Dan Post's Blog

Workout Poems

If you've never been to the Geist Poetry Workout, then you've never known what it's like to have your brain sweat. Not only did Gillian Jerome and Elizabeth Bachinsky have us create poetry through a variety of excercises that included everything from cutting up magazines, to running around Robson St. equipped with a pen and a pad of paper, they also proved that you can still get that cramp in your wrists— the one you haven't felt since elementary school; before computers.

The inspiration was abound and the poetry was flowing. One brave soul, Cara Sinclair, was kind enough to share some of her work born from that intensly fun and productive afternoon inside the Listel Hotel. (And for suppport, I've included a few of my own [gulp] )

3 poems by Cara Sinclair

He smokes from the side of his mouth
Like a Rockstar truck jacked up on the curb
‘No Smoking’ sings bright by the karaoke bar
Black Hummer, Nails & Hair foreign to the gum-boot toddler picking her nose
They stare at the menu, toes a curl in day-glo flip-flops
Oyama Sausage Selection
Seafood Sampler
Decide against all and wander downstream, towards tall tree tops
Crushing butts & leaves, hunger & plans along the way

The cheering Lab Rat seas words
Pouring over every mirror
Training Fast and
Silence Marvels to Run
Canadian bandit
Sighs of Relax 58
Signs of muffles, of eyes, black & brown

Life gets more splintered.

Why is the blue-headed guy with the yellow guitar laughing at me so hard that

his checkerboard jaw hangs agape?

The kids have left, to Ontario and Tucson. My mother is slowing fading to black.

The notes on the music sheet say nothing: 4 bars only.

The guitar man’s pants look like the wardrobe of a courtjester – there to laugh at.

My sisters want to put Mom away.

“Surely there, in a home, she’ll learn to be more open-minded?” One laments.

On the far right the Grim Reaper holds the music stand that signifies nothing;

no tune; no melody – not even a swan song.

His mom is drinking herself to death. His dad buying up the world. She struggles to stay clean.

There’s a wild coyote looking away from the pack;

his ears Black Tusk pointy, his mouth open – waiting.

The youngest says he’ll be moving to Edinbourgh.

“Fookin love the Scots. Aren’t I 80% scot, Mom?”

I nod. You’re only 17.

I can see the coyote’s tail; it’s tickling the court jesters’ legs. Maybe it’s that kind of laughter.

His hands strumming between frets like lightening.

Mom says she doesn’t want to be managed. Doesn’t want to be managed. She repeats herself now. Speaks only of herself, her past. She’s says sorry she did such a lousy job.

Oh, Mom, you did a great job. Where was Dad, anyway?

Never. Home.

The guy in the middle, the one with the flute, looks like Zorro – but he’s not playing really.

He’s pretending to be one of the musicians.

The Reaper has no shoes on.

Is there a “no-shoes” policy in hell?

2 poems by Dan Post

Lounge around, for glory
on a damp day.
It doesn't matter if
the climate is calling.
Scrounge up the energy
then lock it away like raindrops
pounding the planet where they
burst into flowery fountains:
a lamp of luxury.

They create a chain
as droplets bump into droplets.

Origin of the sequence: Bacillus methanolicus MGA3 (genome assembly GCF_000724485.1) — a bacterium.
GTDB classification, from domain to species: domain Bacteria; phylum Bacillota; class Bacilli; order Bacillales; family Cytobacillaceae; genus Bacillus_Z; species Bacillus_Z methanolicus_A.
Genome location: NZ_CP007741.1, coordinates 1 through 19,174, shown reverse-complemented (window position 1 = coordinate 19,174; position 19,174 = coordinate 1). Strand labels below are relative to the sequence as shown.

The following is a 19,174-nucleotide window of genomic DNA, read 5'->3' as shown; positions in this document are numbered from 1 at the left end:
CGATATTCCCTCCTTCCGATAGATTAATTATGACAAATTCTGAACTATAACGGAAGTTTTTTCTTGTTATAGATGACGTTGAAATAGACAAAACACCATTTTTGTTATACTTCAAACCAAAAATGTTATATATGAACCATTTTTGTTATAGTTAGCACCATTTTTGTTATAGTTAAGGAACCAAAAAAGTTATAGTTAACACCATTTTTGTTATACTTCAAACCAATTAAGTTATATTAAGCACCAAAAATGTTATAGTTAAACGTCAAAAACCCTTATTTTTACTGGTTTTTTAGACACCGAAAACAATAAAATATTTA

Jump with them
eat air with them.
They are the meat of your
lazy, mid-day breakfast

Ekphrastic (freewriting)

New city for you; big city
When all you've ever known is small town.
Construction & development over
static and unchanging

Work is routine.
Make coffee, collect paycheque.
Routine is death to creativity;
no room for improvement.

All those cars represent
someone elses wealth;
the money to take trips
whenever you like.

We took a trip once : the big one
that brought us to this booming city
where at first we made blueprints
then went out building ourselves; our images

Strong buildings? or Shabby shacks
with a nice paint job?

Now, future is stalled: traffic jam.
Too many cars
all trying to get to the same place
What if we never make it to work?
Will we get fired?
Will we lose our home with the balcony
and ocean view?

What about our spare time—
we will have more of it now,
but only to use feeling bad about ourselves
Rarely each other.

Look at all that glass on the side of the bank.
It reflects us as tiny squares.
Could we lay out each square
and make a perfect picture?
What if one square is out of place?
Do we really have the money to fix it?

Behind all of it (the glass, the cranes
the industry, the autonomy, the grey
the concrete, the hard);
is the green, the open, the soft
the never-ending, and then mountains
(the grey, the stone, the hard)

Somewhere in bertween both greys
is a green, lush paradise
full of picnics and laughing, and rolling around
and never-ending: joy.

No responsibility, except to each other.
We have to make each other happy;
that is our only task,
our only entrance to the freeway.
All other entrances are blocked and
this road only goes to better times.

Even the clouds above this city
are pregnant with rain,
and some days they don't burst
but they always loom and always threaten
to rain disaster and fear upon us.



Kris Rothstein's Blog
Kris Rothstein

VIFF 2019: MODES 1

A collection of experimental short films encourages immersion in image and sound.
Geist news

Winners of the 15th Annual Literal Literary Postcard Story Contest!

Announcing the winners of the 15th Annual Literal Literary Postcard Story Contest!
Michael Hayward's Blog
Michael Hayward

VIFF 2019: "Lunana: A Yak in the Classroom"

A young Bhutanese teacher, wrestling with his commitment to that career, is sent to the remote Himalayan village of Lunana, to fulfill the final year of his contract.